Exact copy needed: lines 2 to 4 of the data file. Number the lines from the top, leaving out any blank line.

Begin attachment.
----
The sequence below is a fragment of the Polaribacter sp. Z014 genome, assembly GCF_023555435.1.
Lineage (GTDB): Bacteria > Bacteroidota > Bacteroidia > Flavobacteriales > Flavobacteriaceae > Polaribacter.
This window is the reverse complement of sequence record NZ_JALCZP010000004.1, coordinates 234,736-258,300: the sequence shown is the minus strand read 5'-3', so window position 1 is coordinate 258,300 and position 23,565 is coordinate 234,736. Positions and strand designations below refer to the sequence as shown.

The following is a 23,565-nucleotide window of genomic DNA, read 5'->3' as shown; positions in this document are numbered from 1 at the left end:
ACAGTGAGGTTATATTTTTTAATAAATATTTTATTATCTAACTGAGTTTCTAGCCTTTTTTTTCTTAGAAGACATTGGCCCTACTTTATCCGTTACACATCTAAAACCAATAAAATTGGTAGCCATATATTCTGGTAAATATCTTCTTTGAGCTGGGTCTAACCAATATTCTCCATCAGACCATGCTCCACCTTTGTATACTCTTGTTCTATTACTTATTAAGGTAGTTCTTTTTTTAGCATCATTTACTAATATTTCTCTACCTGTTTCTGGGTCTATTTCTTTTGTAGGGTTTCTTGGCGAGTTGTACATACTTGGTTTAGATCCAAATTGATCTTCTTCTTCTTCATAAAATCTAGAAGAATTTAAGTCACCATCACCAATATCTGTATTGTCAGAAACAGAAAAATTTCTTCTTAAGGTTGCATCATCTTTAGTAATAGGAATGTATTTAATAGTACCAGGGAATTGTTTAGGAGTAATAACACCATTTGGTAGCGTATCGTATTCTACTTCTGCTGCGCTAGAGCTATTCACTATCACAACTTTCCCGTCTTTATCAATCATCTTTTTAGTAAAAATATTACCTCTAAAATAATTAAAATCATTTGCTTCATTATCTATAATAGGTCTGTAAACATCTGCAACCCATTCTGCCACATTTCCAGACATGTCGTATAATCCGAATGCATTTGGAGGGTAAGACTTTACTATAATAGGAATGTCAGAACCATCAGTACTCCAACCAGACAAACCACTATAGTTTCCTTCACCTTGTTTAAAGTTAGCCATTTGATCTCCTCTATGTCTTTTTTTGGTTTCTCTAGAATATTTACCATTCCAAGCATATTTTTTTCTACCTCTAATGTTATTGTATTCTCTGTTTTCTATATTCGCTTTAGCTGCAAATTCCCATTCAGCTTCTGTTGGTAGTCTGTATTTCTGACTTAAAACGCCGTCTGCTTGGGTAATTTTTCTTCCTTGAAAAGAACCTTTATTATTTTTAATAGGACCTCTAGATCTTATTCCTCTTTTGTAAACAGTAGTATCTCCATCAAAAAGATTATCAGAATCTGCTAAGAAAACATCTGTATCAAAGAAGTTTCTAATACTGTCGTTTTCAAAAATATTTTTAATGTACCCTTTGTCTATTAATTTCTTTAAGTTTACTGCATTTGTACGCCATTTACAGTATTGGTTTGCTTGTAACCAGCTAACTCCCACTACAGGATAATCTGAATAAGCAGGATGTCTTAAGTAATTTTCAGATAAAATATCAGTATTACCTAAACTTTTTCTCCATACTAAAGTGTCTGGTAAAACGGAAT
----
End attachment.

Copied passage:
Lineage (GTDB): Bacteria > Bacteroidota > Bacteroidia > Flavobacteriales > Flavobacteriaceae > Polaribacter.
This window is the reverse complement of sequence record NZ_JALCZP010000004.1, coordinates 234,736-258,300: the sequence shown is the minus strand read 5'-3', so window position 1 is coordinate 258,300 and position 23,565 is coordinate 234,736. Positions and strand designations below refer to the sequence as shown.

The following is a 23,565-nucleotide window of genomic DNA, read 5'->3' as shown; positions in this document are numbered from 1 at the left end: